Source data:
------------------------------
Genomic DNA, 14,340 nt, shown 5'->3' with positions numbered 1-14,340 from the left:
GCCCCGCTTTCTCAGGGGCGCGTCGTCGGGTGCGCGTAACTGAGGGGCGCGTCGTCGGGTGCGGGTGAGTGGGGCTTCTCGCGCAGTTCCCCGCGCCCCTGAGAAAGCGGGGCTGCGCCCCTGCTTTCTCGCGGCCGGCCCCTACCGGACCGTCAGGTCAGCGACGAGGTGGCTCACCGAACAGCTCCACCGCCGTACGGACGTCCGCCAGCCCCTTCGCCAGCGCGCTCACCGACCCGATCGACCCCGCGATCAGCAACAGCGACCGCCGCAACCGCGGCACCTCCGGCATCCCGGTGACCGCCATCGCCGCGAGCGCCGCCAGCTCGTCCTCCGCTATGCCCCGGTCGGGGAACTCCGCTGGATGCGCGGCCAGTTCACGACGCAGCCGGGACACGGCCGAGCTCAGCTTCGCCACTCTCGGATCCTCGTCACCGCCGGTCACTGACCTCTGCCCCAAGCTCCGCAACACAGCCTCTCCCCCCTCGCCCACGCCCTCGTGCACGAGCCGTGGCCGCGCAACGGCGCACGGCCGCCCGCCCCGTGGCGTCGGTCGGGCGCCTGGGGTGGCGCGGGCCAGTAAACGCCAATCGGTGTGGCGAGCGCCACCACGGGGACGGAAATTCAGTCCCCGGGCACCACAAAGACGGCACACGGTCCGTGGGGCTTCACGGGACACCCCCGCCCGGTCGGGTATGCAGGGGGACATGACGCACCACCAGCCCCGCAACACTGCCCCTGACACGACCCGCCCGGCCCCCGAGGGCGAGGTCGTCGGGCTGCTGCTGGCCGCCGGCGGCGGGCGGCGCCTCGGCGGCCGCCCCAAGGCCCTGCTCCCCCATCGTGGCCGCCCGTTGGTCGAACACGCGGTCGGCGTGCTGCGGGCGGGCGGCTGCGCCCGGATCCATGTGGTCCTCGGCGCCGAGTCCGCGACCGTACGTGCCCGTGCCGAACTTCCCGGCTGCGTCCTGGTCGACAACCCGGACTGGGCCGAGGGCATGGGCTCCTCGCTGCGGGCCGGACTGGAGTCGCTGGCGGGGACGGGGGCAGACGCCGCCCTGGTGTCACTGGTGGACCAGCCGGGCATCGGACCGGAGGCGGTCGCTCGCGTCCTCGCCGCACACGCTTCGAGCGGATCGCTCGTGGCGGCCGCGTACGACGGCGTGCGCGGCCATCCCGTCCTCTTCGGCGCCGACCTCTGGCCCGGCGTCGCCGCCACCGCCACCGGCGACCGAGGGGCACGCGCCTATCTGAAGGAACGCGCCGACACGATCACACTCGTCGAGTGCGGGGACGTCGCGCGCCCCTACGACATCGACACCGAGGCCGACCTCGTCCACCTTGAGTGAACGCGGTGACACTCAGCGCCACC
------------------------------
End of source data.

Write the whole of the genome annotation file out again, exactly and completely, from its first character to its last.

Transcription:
Genomic DNA, 14,340 nt, shown 5'->3' with positions numbered 1-14,340 from the left:
GCCCCGCTTTCTCAGGGGCGCGTCGTCGGGTGCGCGTAACTGAGGGGCGCGTCGTCGGGTGCGGGTGAGTGGGGCTTCTCGCGCAGTTCCCCGCGCCCCTGAGAAAGCGGGGCTGCGCCCCTGCTTTCTCGCGGCCGGCCCCTACCGGACCGTCAGGTCAGCGACGAGGTGGCTCACCGAACAGCTCCACCGCCGTACGGACGTCCGCCAGCCCCTTCGCCAGCGCGCTCACCGACCCGATCGACCCCGCGATCAGCAACAGCGACCGCCGCAACCGCGGCACCTCCGGCATCCCGGTGACCGCCATCGCCGCGAGCGCCGCCAGCTCGTCCTCCGCTATGCCCCGGTCGGGGAACTCCGCTGGATGCGCGGCCAGTTCACGACGCAGCCGGGACACGGCCGAGCTCAGCTTCGCCACTCTCGGATCCTCGTCACCGCCGGTCACTGACCTCTGCCCCAAGCTCCGCAACACAGCCTCTCCCCCCTCGCCCACGCCCTCGTGCACGAGCCGTGGCCGCGCAACGGCGCACGGCCGCCCGCCCCGTGGCGTCGGTCGGGCGCCTGGGGTGGCGCGGGCCAGTAAACGCCAATCGGTGTGGCGAGCGCCACCACGGGGACGGAAATTCAGTCCCCGGGCACCACAAAGACGGCACACGGTCCGTGGGGCTTCACGGGACACCCCCGCCCGGTCGGGTATGCAGGGGGACATGACGCACCACCAGCCCCGCAACACTGCCCCTGACACGACCCGCCCGGCCCCCGAGGGCGAGGTCGTCGGGCTGCTGCTGGCCGCCGGCGGCGGGCGGCGCCTCGGCGGCCGCCCCAAGGCCCTGCTCCCCCATCGTGGCCGCCCGTTGGTCGAACACGCGGTCGGCGTGCTGCGGGCGGGCGGCTGCGCCCGGATCCATGTGGTCCTCGGCGCCGAGTCCGCGACCGTACGTGCCCGTGCCGAACTTCCCGGCTGCGTCCTGGTCGACAACCCGGACTGGGCCGAGGGCATGGGCTCCTCGCTGCGGGCCGGACTGGAGTCGCTGGCGGGGACGGGGGCAGACGCCGCCCTGGTGTCACTGGTGGACCAGCCGGGCATCGGACCGGAGGCGGTCGCTCGCGTCCTCGCCGCACACGCTTCGAGCGGATCGCTCGTGGCGGCCGCGTACGACGGCGTGCGCGGCCATCCCGTCCTCTTCGGCGCCGACCTCTGGCCCGGCGTCGCCGCCACCGCCACCGGCGACCGAGGGGCACGCGCCTATCTGAAGGAACGCGCCGACACGATCACACTCGTCGAGTGCGGGGACGTCGCGCGCCCCTACGACATCGACACCGAGGCCGACCTCGTCCACCTTGAGTGAACGCGGTGACACTCAGCGCCACC